As for the much-vaunted "tramway on tires", it is highly doubtful that the Nancy public will be fooled. it's rather likely that a TVR bus will pull up to the stop, and riders will think, "Ah, a nice new bus. What will they think of next?"

Operating costs

Certainly, one of the most important disadvantages of systems like TVR is the difficulty of bus vehicles to be entrained. That will almost surely mean that Nancy, with its "tramway on tires", will never see the operating cost savings which come from the ability to couple driverless vehicles into a trainset and improve operating productivity.

Yet, curiously, the subject of operating cost for guided bus systems is almost totally ignored in connection with "guided-bus" and other BRT operations, including Nancy's. By and large, the full cost of paveway construction and maintenance does not appear be allocated to the bus service in all cases, particularly when a portion of the route uses public streets – unlike the case with LRT, where strict accounting of costs is the norm. indeed, an LRT line may even be made responsible for elements of street infrastructure beneficial to motor vehicles.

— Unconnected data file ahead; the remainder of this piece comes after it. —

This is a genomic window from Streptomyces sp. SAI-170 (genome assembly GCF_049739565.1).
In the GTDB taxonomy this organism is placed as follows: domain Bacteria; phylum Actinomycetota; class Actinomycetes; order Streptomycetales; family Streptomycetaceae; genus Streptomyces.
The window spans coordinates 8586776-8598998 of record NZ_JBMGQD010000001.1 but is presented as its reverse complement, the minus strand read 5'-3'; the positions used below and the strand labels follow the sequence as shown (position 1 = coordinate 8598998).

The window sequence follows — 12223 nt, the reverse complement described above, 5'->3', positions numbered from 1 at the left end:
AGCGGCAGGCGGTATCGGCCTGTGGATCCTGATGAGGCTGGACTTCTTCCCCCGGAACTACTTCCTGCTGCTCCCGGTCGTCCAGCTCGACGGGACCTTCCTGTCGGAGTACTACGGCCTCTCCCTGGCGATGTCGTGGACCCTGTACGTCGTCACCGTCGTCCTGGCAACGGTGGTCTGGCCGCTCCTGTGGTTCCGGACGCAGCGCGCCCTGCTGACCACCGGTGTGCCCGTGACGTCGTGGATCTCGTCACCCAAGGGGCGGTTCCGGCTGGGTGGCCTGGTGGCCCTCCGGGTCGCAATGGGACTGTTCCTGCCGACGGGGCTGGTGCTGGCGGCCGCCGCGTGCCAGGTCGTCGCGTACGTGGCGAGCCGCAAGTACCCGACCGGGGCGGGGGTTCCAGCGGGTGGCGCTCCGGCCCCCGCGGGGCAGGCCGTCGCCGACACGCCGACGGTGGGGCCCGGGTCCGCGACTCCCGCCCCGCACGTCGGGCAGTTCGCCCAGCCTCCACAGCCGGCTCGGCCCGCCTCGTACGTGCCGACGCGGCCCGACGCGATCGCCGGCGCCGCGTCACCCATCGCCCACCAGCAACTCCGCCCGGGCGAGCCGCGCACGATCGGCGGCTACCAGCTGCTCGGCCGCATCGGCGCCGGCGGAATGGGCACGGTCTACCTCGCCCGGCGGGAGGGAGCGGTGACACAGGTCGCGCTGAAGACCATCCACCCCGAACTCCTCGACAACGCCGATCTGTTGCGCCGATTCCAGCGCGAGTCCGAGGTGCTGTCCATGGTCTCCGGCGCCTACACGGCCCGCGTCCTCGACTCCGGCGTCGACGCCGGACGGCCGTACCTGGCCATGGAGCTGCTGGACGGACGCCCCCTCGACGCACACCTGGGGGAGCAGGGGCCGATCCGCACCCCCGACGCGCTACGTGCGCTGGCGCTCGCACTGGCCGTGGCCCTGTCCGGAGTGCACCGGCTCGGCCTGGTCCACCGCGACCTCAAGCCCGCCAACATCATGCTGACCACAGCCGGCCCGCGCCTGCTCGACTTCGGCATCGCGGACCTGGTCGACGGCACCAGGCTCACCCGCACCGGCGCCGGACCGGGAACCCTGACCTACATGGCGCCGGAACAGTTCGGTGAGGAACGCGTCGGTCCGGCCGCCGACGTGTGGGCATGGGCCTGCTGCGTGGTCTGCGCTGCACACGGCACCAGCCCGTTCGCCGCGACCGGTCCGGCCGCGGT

Nevertheless, heavy buses – particularly giant vehicles such as the TVR buses for Nancy – exact inordinate wear-and-tear which is incurred as a social cost, one way or another. (it should be noted, however, that from the point of view of the transit agency, transferring costs to a separate public works department is a budgetary advantage, and this may tip the comparative evaluation against LRT in some cases.) "Guided-bus" systems could be expected to exhibit vehicular operating costs per hour significantly above those usually demonstrated by buses solely using public streets and highways (even reserved lanes and HOV lanes). if these costs are not given, they could probably be extrapolated or inferred with reasonable accuracy.